Joya Marleen: I like to start with words that somehow sound good or convey an idea of where the song might be going or what a story looks like. Accordingly, I may have three words that must appear in the song and then the add the feelings that go hand in hand with them. This can be the way the song is then formed. But mostly, I write the melody to the three words first.
Thomas Fessler: These words already contain the mood of the song. The rest is, initially, “yogurt text”: incomprehensible or meaningless text for places where the text is not yet fixed.

The nominated song “Nightmare” shows how important a single word can be and how it can already trigger many emotions. Joya, did the word nightmare spark the lyrics to the song of the same name?

Joya Marleen: Yeah, along with “Hold on, hold on”, it almost lends itself to providing a sailor vibe, a nightmare on a ship, that atmosphere fits well.

Did the music arise from this, from the rocking of these three words, as it were?

Thomas Fessler: Joya had recorded this refrain, the combination of these words and the melody, with her smartphone in a preliminary version and sent it to me. And I thought, uh, this is something special, you can make a great song out of this.
Joya Marleen: At the beginning, the song had a strong reggae influence …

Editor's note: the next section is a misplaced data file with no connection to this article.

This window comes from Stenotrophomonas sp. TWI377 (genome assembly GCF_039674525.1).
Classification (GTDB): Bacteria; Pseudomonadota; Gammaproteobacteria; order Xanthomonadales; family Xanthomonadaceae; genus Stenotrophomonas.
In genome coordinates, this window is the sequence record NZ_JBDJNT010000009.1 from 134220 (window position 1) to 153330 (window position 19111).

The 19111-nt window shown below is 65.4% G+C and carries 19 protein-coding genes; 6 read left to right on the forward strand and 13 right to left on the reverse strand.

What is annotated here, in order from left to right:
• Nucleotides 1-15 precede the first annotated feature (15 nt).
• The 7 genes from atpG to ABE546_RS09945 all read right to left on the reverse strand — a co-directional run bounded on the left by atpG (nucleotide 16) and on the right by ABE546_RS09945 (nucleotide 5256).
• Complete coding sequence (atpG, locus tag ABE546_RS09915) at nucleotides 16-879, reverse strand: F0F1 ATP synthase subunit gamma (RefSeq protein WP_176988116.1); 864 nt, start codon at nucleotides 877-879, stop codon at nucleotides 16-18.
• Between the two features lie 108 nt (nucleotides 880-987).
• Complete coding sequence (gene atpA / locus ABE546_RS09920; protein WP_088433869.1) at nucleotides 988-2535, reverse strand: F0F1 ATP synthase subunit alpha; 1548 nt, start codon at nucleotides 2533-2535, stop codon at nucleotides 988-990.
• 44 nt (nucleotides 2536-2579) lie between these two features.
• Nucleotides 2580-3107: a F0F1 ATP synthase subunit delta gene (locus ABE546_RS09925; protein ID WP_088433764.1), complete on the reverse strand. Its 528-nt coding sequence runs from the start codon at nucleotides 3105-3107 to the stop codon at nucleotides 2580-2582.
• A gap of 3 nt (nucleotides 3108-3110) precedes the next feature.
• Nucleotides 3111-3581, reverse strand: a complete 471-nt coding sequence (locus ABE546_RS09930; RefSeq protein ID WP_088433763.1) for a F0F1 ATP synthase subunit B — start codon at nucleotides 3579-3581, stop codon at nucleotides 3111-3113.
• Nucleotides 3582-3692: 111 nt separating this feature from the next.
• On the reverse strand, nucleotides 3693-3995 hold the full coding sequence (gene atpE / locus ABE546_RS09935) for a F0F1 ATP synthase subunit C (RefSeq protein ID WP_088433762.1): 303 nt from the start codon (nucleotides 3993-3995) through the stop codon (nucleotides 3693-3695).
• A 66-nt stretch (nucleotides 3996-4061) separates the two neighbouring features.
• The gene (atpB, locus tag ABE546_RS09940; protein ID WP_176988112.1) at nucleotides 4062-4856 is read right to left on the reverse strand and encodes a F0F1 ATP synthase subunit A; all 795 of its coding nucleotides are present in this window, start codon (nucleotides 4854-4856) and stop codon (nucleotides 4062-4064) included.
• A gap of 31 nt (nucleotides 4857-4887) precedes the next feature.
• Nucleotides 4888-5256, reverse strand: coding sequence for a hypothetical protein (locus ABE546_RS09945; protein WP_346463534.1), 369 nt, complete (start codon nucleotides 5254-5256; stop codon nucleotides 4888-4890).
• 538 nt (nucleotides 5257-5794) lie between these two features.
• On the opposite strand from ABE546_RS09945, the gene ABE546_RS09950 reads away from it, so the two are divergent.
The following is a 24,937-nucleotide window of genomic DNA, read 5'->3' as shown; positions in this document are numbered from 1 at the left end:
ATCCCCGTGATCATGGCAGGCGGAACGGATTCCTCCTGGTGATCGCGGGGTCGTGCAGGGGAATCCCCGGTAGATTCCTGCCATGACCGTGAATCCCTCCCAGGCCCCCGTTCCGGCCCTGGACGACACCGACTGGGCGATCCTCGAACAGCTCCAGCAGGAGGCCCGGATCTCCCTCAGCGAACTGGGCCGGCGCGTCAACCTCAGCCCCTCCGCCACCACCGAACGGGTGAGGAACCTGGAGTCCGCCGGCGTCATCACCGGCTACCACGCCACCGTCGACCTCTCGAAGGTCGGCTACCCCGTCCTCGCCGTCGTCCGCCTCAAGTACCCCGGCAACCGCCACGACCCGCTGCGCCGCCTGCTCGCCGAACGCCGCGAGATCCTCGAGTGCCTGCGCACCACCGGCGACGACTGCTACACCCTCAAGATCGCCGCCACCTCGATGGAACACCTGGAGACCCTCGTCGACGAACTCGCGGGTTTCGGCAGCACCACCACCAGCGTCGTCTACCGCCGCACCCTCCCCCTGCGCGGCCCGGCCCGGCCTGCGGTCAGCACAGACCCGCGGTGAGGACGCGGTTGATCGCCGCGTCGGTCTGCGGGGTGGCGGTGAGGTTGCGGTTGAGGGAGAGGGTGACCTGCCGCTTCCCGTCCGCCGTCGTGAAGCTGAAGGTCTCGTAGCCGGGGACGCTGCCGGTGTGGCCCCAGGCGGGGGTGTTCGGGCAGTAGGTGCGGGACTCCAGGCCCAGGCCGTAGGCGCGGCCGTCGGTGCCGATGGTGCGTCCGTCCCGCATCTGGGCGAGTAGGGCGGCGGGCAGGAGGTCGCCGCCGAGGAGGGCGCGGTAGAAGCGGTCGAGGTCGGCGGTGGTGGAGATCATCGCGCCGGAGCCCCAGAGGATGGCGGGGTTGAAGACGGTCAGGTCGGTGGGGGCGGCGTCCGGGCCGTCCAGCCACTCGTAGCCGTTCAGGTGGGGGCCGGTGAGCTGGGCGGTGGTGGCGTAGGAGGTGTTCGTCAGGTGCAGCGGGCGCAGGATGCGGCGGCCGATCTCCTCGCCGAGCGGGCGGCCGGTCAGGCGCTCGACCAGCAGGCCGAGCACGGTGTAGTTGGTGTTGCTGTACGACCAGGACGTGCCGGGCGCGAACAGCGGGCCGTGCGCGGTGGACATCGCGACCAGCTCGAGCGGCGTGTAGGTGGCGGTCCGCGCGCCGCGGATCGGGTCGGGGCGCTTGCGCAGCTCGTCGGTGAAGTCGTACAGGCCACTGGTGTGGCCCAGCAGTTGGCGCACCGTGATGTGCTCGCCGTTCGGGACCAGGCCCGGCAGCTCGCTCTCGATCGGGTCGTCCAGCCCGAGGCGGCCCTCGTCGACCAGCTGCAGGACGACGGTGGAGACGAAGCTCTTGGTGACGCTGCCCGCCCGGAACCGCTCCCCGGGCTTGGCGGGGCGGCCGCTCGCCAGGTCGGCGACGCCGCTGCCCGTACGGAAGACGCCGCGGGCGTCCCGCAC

… which is still easy to hear in the rhythmic intonation, in the swaying of these three words …

Both: Yes!

Joya, did you know what this song was going to be about when you heard the word nightmare? Or did the meaning of the song develop bit by bit?

Joya Marleen: I wanted this word to create an eerie mood. That is why I described this person who is waiting for a nightmare because they were bored. The nightmare is essential for them in life, they are looking for a toxic challenge. The song sounds bizarre, but is actually very melancholy, despite the contrasting vocal part “Hold on!”, and this creates a certain tension.

Did the rest of the lyrics then develop in parallel with the music?

Thomas Fessler: Joya also worked on the lyrics during the music recording, here on the sofa in the control room – and then finished them on the train ride home, as she always does … The lyrics have no clear storyline, they rather create a mood, they are lively and fresh, a bit quirky and also a bit chaotic. And that’s also a good thing, because if everything was easy to understand, the lyrics would be boring. You still have to be able to imagine something when you are listening to the song.

“Nightmare”
Music: Joya Marleen and Thomas Fessler.
Lyrics: Joya Marleen.

www.joyamarleen.com
www.571.ch

Swiss Music Awards: SUISA honours the songwriters of the “Best Hit”